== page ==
I will be serving as an officer in the coming municipal election. Although voter suppression is not unheard of in Canada, my country’s electoral systems are generally set up to make it easy to get on the list of electors and to vote. People who have a record of fraud and those in prison during the election are about the only citizens who cannot vote in Canada. Non-citizen residents are profoundly affected by governments, but Canada is one of the many countries that does not extend suffrage to non-citizens even if they are permanent residents and property owners.

This isn’t my first election. I enjoy helping people vote, especially members of low-turnout demographics. A 2014 study provides evidence that immigration status and racialization affect voter turnout. First Nation voters, who were long denied voting rights, are showing up at the polls in increasing numbers. We know from other studies that age and housing security also affect people’s propensity to vote. I love to see people of colour, younger voters, and street people at the polls, regardless of how they mark their ballots.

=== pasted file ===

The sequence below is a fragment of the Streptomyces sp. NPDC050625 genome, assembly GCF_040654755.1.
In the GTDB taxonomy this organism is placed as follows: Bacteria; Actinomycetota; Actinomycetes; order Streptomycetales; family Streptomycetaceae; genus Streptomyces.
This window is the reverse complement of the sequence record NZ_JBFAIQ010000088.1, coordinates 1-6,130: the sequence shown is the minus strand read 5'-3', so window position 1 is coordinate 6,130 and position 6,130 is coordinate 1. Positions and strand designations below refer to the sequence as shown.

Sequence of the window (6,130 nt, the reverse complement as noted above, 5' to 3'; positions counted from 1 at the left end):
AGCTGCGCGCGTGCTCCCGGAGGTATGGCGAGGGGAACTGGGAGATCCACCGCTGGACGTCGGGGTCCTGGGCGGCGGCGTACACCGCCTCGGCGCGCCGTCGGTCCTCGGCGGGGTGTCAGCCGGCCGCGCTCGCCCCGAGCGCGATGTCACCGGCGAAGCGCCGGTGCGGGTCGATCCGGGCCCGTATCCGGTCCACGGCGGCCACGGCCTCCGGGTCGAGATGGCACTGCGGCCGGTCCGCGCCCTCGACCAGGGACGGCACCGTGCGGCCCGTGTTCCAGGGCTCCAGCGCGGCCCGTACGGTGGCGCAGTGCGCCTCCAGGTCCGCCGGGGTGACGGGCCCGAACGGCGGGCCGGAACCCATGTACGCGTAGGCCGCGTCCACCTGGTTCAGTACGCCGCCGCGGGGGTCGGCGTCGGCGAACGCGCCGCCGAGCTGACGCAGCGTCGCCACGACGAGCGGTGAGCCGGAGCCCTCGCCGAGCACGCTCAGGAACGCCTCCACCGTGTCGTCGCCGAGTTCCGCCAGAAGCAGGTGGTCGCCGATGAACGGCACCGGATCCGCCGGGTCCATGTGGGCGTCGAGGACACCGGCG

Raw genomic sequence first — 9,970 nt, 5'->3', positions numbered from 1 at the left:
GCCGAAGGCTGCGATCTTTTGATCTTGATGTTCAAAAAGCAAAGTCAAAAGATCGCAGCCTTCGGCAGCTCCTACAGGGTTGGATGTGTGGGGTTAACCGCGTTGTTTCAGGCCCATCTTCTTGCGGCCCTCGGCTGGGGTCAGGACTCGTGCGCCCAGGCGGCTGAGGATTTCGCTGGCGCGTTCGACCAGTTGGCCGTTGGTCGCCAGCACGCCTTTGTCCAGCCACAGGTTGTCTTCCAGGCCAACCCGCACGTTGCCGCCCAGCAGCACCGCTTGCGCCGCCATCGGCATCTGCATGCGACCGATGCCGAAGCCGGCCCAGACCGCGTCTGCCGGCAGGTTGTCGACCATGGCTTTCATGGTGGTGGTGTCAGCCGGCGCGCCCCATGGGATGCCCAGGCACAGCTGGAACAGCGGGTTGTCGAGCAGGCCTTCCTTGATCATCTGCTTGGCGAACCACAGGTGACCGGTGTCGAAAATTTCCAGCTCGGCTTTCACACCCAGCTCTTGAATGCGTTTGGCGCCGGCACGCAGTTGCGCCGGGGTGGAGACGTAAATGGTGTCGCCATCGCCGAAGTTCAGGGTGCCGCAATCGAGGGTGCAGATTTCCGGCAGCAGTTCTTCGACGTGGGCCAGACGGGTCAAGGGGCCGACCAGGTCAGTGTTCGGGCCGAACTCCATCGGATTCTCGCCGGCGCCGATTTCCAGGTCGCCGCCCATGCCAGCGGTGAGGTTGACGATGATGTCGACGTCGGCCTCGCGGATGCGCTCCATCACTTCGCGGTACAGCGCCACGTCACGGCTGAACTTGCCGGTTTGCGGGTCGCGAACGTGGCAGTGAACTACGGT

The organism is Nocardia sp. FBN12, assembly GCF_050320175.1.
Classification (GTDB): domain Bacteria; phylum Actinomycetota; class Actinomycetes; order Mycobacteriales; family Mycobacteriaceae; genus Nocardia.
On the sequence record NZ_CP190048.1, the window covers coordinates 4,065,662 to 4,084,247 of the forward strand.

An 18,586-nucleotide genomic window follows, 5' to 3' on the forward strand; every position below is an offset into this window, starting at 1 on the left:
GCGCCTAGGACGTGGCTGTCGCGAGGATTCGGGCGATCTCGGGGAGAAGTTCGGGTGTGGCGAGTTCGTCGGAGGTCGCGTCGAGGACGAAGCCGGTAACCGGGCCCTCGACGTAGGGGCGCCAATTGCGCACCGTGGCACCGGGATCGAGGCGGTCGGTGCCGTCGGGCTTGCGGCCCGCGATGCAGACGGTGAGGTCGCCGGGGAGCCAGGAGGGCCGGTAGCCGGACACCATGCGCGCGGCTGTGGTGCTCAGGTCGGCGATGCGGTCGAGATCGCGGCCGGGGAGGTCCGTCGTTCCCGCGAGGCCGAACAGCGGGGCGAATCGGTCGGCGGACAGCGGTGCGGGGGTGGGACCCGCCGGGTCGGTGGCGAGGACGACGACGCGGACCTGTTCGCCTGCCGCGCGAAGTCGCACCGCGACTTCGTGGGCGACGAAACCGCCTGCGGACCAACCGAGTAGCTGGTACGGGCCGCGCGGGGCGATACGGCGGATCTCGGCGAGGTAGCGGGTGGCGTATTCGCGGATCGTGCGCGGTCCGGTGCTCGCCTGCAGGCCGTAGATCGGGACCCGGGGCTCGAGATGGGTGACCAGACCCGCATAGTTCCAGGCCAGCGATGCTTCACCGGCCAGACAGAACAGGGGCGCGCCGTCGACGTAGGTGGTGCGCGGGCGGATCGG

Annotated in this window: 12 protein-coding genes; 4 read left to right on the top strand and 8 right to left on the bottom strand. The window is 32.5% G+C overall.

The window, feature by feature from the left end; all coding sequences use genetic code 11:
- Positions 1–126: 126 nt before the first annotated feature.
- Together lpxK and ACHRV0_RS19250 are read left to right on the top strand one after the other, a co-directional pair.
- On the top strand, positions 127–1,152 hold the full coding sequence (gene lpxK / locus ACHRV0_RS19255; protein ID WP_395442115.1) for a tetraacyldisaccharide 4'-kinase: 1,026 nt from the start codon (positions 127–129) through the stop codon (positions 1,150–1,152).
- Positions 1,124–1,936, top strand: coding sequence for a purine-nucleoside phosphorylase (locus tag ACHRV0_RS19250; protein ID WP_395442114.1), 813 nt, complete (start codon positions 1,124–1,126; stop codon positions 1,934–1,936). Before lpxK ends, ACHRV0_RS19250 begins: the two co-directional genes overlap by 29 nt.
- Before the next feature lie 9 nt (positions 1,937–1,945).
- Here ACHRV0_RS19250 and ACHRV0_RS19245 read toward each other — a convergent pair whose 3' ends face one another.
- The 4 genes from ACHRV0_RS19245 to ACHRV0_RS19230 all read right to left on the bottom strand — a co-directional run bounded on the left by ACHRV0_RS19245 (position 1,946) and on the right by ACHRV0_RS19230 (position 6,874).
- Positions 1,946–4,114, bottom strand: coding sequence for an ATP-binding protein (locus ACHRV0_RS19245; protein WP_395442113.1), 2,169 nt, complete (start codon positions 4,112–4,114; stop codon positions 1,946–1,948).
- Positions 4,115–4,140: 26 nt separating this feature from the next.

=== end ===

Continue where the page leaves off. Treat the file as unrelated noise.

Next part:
I have strong feelings, backed by evidence and thoughtful review of policies and platforms, about who would work most effectively in elected roles, but I don’t promote specific candidates. That’s the hardest part about being an election official: maintaining a public face of neutrality when I care deeply about the issues and the candidates. I talk about voting, the importance of making an informed choice, and ways to influence government between elections when the opportunity arises.